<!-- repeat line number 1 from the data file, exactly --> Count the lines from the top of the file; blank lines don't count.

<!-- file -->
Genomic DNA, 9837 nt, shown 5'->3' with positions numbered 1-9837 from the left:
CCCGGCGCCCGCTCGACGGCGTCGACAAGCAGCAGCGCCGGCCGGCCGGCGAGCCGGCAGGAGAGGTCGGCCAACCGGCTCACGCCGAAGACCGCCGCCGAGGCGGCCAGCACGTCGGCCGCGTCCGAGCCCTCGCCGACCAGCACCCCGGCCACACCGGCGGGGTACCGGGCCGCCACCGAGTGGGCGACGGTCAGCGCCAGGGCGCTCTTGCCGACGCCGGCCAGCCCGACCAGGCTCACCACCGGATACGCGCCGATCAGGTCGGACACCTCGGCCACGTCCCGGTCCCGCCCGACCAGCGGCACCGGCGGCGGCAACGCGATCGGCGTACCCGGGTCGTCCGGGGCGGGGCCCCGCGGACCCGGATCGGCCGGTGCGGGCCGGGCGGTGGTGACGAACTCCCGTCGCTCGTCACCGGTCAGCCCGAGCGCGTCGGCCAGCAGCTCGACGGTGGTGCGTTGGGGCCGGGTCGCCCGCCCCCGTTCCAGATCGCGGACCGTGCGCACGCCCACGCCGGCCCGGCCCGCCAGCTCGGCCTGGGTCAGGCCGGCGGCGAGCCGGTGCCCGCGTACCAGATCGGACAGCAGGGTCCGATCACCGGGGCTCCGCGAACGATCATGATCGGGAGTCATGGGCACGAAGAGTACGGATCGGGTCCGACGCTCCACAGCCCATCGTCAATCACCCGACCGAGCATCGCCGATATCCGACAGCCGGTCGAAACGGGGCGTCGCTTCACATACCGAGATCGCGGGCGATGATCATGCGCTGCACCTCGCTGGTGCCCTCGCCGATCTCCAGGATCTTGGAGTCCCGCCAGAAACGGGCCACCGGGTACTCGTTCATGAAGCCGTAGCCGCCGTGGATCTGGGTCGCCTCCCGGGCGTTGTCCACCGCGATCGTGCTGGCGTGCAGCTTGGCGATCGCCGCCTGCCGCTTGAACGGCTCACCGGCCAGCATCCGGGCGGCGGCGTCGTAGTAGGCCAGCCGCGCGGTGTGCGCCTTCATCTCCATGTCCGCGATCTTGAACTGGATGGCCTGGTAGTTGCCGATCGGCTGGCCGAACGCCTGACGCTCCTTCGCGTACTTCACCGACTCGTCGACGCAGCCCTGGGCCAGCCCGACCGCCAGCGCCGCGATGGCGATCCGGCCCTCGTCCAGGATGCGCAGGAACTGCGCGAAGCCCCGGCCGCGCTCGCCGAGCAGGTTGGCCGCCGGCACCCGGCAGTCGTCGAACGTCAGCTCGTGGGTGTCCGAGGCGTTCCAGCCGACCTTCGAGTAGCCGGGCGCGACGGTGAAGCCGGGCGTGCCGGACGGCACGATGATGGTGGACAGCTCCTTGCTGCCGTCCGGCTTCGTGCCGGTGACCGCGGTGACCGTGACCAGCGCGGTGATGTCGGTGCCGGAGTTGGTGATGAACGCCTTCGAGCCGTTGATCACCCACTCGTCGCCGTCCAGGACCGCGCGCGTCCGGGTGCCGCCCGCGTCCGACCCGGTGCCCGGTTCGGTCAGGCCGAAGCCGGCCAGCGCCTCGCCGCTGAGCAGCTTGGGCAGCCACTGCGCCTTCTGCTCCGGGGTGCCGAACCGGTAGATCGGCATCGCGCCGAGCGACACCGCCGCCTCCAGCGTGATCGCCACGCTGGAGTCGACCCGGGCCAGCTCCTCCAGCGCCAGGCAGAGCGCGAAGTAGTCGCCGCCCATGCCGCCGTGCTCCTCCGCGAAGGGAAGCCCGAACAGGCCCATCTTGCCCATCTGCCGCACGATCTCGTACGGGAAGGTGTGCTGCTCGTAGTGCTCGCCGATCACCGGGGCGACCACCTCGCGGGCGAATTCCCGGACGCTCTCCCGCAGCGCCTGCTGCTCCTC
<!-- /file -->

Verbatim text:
Genomic DNA, 9837 nt, shown 5'->3' with positions numbered 1-9837 from the left: